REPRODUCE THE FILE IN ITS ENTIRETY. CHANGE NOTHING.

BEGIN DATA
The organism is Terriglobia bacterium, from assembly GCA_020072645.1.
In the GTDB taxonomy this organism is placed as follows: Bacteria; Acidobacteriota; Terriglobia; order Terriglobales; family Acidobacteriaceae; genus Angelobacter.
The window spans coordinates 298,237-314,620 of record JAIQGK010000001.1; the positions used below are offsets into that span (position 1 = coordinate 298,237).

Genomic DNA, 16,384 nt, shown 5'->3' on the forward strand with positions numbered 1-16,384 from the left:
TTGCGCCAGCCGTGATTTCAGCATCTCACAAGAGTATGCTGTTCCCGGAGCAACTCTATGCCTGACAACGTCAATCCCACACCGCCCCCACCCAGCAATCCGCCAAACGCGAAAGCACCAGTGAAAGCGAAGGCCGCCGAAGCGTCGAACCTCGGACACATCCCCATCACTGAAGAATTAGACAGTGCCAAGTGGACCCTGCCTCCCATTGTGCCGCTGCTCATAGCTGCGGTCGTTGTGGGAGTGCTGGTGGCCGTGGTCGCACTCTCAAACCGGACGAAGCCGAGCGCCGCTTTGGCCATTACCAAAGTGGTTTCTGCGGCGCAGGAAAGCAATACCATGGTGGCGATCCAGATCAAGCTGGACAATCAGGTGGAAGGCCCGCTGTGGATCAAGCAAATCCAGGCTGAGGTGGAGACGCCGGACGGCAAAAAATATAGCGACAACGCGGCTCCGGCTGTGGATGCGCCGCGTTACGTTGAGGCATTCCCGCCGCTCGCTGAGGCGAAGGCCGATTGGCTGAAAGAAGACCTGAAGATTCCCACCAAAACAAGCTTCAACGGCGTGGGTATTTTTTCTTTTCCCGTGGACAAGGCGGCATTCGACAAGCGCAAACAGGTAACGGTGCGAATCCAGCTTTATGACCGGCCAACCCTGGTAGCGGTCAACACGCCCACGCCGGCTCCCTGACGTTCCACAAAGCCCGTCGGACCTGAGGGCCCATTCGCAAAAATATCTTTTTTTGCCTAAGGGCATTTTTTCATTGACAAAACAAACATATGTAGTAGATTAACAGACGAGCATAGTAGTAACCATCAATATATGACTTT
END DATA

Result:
The organism is Terriglobia bacterium, from assembly GCA_020072645.1.
In the GTDB taxonomy this organism is placed as follows: Bacteria; Acidobacteriota; Terriglobia; order Terriglobales; family Acidobacteriaceae; genus Angelobacter.
The window spans coordinates 298,237-314,620 of record JAIQGK010000001.1; the positions used below are offsets into that span (position 1 = coordinate 298,237).

Genomic DNA, 16,384 nt, shown 5'->3' on the forward strand with positions numbered 1-16,384 from the left:
TTGCGCCAGCCGTGATTTCAGCATCTCACAAGAGTATGCTGTTCCCGGAGCAACTCTATGCCTGACAACGTCAATCCCACACCGCCCCCACCCAGCAATCCGCCAAACGCGAAAGCACCAGTGAAAGCGAAGGCCGCCGAAGCGTCGAACCTCGGACACATCCCCATCACTGAAGAATTAGACAGTGCCAAGTGGACCCTGCCTCCCATTGTGCCGCTGCTCATAGCTGCGGTCGTTGTGGGAGTGCTGGTGGCCGTGGTCGCACTCTCAAACCGGACGAAGCCGAGCGCCGCTTTGGCCATTACCAAAGTGGTTTCTGCGGCGCAGGAAAGCAATACCATGGTGGCGATCCAGATCAAGCTGGACAATCAGGTGGAAGGCCCGCTGTGGATCAAGCAAATCCAGGCTGAGGTGGAGACGCCGGACGGCAAAAAATATAGCGACAACGCGGCTCCGGCTGTGGATGCGCCGCGTTACGTTGAGGCATTCCCGCCGCTCGCTGAGGCGAAGGCCGATTGGCTGAAAGAAGACCTGAAGATTCCCACCAAAACAAGCTTCAACGGCGTGGGTATTTTTTCTTTTCCCGTGGACAAGGCGGCATTCGACAAGCGCAAACAGGTAACGGTGCGAATCCAGCTTTATGACCGGCCAACCCTGGTAGCGGTCAACACGCCCACGCCGGCTCCCTGACGTTCCACAAAGCCCGTCGGACCTGAGGGCCCATTCGCAAAAATATCTTTTTTTGCCTAAGGGCATTTTTTCATTGACAAAACAAACATATGTAGTAGATTAACAGACGAGCATAGTAGTAACCATCAATATATGACTTT